Canadian Pizza Magazine

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From the Editor’s Desk: January/February 2007

Is there a need?


March 7, 2008
By Cam Wood

Topics

New Year’s always seems to bring a sense of needing: a need to change, a need to work harder, a need to do better.

Is there a need?

New Year’s always seems to bring a sense of needing: a need to change, a need to work harder, a need to do better.

Perhaps that’s why the Canadian Dairy Commission delivered yet another increase in mid-December – just in time to reinforce the philosophy that for every cheery festive soul there needs to be a Scrooge.

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Perhaps the CDC needs to hike support prices. As to why, apparently those of us in the foodservice industry don’t need to know.

Perhaps the Canadian dairy industry needs to be Number One in the global economy. We’re not sure it needs to be because of the highest prices as opposed to efficiency.

But the one thing we are very sure of is that the foodservice industry and consumers needed some relief in 2007.

Costs have skyrocketed all around us for the past three years. Driven by unstable energy prices, goods and services have become more expensive, eroding the bottom line of many businesses. In addition, this economic shift has all but cleared out what was left of most Canadians’ disposable income.

The increase, while bandied about as a small 1.06 per cent, will arrive with a deeper impact once the provincial boards set their own pricing, and pass along those to cheese suppliers. However big or small that price shift will be, the end result remains higher food costs and smaller profit margins for independent pizzaiolos.

And, despite the costs of other goods and services increasing, this price hike just doesn’t make sense.

Canadians have shown for the past several years that they don’t need dairy products as much as the bureaucrats at the CDC think. Consumption has decreased 18 per cent since 1980, yet the cost of industrial milk – the milk used to make common dairy goods like butter and cheese – has risen 53 per cent, or twice the rate of inflation in Canada, according to the Canadian Restaurant and Foodservice Association.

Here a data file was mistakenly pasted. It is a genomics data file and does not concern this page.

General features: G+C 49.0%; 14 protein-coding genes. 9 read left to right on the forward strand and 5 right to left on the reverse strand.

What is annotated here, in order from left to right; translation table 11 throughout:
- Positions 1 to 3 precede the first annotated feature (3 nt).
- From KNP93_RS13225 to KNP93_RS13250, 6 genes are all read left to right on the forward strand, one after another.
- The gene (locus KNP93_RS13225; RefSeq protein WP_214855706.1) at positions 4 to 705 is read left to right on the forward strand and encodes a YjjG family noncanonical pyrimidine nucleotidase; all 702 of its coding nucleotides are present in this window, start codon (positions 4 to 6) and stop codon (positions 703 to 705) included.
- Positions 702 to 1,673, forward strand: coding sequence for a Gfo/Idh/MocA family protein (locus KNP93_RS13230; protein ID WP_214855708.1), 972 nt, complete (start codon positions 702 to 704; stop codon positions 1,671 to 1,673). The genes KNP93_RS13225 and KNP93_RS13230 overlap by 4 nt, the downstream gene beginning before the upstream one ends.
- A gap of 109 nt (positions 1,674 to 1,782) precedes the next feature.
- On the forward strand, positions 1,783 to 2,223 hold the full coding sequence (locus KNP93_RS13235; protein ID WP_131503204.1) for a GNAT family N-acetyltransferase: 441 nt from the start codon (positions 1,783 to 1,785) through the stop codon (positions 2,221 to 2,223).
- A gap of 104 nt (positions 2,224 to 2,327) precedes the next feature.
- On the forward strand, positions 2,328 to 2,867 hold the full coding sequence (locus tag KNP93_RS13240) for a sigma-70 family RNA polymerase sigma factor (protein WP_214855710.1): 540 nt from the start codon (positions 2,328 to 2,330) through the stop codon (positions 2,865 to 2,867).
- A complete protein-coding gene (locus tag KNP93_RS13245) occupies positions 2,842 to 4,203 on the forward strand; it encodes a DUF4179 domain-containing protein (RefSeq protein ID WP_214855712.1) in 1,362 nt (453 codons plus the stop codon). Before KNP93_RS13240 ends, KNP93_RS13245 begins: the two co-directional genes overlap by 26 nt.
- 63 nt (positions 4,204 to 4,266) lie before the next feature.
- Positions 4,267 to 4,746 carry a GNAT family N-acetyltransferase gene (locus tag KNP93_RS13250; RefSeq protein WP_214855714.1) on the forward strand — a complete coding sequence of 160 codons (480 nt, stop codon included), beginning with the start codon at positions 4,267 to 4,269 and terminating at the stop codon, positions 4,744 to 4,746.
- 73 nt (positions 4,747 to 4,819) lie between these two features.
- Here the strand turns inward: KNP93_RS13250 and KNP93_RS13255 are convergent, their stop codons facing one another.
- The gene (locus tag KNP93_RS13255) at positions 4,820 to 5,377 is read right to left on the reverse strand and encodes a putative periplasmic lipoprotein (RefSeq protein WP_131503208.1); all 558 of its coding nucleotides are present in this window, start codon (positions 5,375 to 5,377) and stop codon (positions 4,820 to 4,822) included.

Instead of reformation of their system, the CDC finds itself needing to make these annual increases in order to maintain consistent profit margins on declining quantities being consumed.

But the CDC isn’t about to change their ways. Despite aggressive lobbying by associations like the CRFA, they don’t see the need. Their mandate isn’t to look after the foodservice industry – nor do we suspect it even has anything to do with the dairy farmers. The CDC is there to ensure the dairy-processing sector thrives, even in the face of cultural, political and demographic changes.

The only solution left to the operator is balancing a food cost shift with consumer education. If Canadian pizzaiolos want to make a resolution this year it needs to be that of addressing their prices. The cost of a large pizza in most centres has remained almost unchanged since the 1980s. Other industries – including non-pizza restaurants – have recognized the need to change, and now so must we.

If our pizzaiolos don’t see this need, then there will be more than a few needing an updated résumé.•